What happens next has never happened in Gaza before: A woman in a pink Muslim headscarf dashes out from the sidelines. She's there to treat the player whose leg was injured.

It looks like Surf City, USA: White sand beaches that stretch for miles, sunshine, a soft breeze and some pretty gnarly waves.

But this is not California. It's the Gaza Strip. This coastal Palestinian territory is more famous for conflict with Israel. Visitors have to pass through military checkpoints to enter the strip, and Israeli drones often buzz overhead. There are piles of rubble from years of war.

But Gaza also has a 25-mile Mediterranean coast and a small local surf scene.

Thousands of teenagers swoon — Arabs and Jews alike — as Tamer Nafar takes the stage. He's a member of Israel's Palestinian Arab minority, a founding member of the Palestinian hip-hop group DAM — and he sings in Arabic.

At this concert last month in northern Israel, part of a multicultural gathering on the sidelines of the Haifa Film Festival, where Israeli musicians of Ethiopian and Indian descent are also performing, "I'm not political," he raps.

Copyright 2018 NPR. To see more, visit http://www.npr.org/.

ARI SHAPIRO, HOST:

Beef cheeks sizzle in a frying pan. Oysters float in melon puree. And culinary students from all over the world huddle in silent rapture around a stove in central London.

Food gods are in their midst.

The Roca brothers — Joan, Josep and Jordi — are the chef-proprietors of El Celler de Can Roca, a restaurant in northeast Spain that's among the top-rated in the world. To international foodies, the Rocas are rock stars of haute cuisine.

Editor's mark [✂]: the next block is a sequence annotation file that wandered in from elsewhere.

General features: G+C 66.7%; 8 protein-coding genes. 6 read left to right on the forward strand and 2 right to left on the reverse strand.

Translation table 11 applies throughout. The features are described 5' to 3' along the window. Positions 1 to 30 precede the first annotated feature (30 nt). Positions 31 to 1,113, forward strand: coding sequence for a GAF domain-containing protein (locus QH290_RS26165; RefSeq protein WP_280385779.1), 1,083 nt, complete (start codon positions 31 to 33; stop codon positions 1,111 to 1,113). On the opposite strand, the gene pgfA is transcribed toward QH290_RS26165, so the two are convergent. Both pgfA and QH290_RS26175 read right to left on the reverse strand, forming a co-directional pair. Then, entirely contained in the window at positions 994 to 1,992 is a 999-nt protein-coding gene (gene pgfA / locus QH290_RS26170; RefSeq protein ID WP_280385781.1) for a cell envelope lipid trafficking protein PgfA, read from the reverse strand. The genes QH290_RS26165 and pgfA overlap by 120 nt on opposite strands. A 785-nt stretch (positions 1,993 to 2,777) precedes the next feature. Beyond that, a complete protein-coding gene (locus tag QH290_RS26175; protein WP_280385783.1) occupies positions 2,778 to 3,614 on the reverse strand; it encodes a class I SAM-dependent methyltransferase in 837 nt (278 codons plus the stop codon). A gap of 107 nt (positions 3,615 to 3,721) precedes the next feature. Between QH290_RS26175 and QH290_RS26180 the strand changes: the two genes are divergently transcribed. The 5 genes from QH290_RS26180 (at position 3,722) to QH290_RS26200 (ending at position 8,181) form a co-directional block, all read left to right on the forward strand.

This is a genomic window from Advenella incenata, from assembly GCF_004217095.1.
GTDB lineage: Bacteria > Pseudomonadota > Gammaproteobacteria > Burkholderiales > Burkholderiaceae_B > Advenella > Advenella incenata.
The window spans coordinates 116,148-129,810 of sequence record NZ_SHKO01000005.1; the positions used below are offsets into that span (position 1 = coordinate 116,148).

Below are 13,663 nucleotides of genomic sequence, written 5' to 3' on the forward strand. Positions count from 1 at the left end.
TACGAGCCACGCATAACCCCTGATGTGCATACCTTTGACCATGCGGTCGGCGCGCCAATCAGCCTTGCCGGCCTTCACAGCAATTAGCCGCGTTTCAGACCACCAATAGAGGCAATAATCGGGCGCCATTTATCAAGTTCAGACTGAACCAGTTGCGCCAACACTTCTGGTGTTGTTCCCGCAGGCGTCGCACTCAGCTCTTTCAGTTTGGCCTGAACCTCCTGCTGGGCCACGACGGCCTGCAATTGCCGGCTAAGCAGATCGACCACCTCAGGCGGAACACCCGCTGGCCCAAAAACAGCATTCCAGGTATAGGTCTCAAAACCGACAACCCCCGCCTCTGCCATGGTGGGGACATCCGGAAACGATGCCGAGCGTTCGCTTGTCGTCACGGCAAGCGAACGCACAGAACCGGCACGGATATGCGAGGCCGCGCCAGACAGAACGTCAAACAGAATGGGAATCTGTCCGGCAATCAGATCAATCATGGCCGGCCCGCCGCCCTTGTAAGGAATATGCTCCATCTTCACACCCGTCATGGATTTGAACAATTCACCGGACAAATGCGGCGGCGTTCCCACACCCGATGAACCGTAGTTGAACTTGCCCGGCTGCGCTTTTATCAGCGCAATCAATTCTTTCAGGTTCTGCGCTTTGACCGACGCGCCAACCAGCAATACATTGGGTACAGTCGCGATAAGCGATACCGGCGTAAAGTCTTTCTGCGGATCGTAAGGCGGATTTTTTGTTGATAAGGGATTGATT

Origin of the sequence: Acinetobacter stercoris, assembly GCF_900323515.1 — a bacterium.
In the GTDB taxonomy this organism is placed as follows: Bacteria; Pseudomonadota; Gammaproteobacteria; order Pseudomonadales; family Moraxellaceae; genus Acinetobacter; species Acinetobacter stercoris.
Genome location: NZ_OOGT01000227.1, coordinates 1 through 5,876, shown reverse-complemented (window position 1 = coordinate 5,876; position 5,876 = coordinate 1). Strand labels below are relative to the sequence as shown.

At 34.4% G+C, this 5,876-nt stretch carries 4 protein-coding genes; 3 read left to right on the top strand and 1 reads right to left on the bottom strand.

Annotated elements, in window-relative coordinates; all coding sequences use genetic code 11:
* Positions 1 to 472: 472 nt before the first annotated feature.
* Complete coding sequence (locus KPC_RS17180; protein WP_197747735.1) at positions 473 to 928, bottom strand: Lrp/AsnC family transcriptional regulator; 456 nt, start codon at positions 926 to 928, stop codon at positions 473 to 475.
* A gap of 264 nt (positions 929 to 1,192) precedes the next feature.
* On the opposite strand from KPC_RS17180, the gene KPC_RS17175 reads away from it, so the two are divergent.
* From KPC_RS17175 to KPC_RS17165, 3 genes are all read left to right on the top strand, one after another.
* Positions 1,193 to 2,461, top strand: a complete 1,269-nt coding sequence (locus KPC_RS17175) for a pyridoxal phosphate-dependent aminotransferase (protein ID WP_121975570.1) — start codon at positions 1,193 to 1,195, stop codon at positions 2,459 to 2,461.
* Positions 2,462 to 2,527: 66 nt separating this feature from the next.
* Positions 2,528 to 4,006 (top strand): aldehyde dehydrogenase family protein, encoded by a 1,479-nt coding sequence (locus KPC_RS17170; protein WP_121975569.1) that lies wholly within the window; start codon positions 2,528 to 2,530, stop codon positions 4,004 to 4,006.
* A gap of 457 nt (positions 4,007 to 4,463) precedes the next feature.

In a muddy field in northern England's Lake District, more than 20,000 people are camping out at a four-day outdoor music festival called Kendal Calling. They jam along with their favorite bands. Some people wear outlandish costumes: There are superheroes, Indian chiefs and a naked guy wearing only transparent plastic wrap. There's dancing, drinking and occasionally, some illicit drug use.

A five-hour drive southwest of Madrid, I pull into a tiny town square filled with songbirds and an outsized Catholic church — where Eduardo Sousa and Diego Labourdette are waiting.

They're an odd couple. Sousa is a jovial fifth-generation Spanish farmer. Labourdette is a soft-spoken academic — an ecologist and migratory bird expert — who teaches at a university in Madrid. But they're in business together — in the foie gras business.

It may be cloudy and cold, with stones rather than sand underfoot, but the English seaside could get an unexpected boost this summer — courtesy of the Brexit.

Britain's June vote to leave the European Union has depressed the value of the British pound, and is likely to make Britons' airline tickets more expensive for summer vacations. So many are opting for "staycations" instead.

"In my circle of friends, I suspect many people will stay in the U.K. as opposed to going abroad," says Matthew Kirk, 42, who works in IT in London.

The town of Crawley, about 30 miles south of London, has been inhabited since Roman times. It grew substantially after World War II, absorbing people from bombed-out parts of the capital. There's a 13th century church and an old stagecoach inn that dates to 1615. The latest census figures show most of the roughly 100,000 people registered as living in Crawley are white and British-born.

But a stroll around town reveals a different picture.

Fran Beesley was still in her bathrobe early one morning in June when she emerged from her home to find a Japanese family taking photos of her flowerbeds.

She lives in a 1970s-style one-story bungalow in the rural village of Kidlington, about a 90-minute drive northwest of London. It's a quiet place. Doesn't get many visitors. Beesley is retired and cares for her invalid husband. They're both in their 70s.

He's a crazy-haired populist who was born in New York and nearly split his conservative party, but appears to have come out on top.

He's wealthy, but appeals to working-class voters. He's tough on immigration, and keen to point out President Obama's Kenyan heritage. Lots of people call him by his first name only. He once starred on TV.

He's not Donald Trump.

He's Boris Johnson, who was the mayor of London until he stepped down last month. Now he could become the United Kingdom's next prime minister.

Copyright 2018 NPR. To see more, visit http://www.npr.org/.

AUDIE CORNISH, HOST: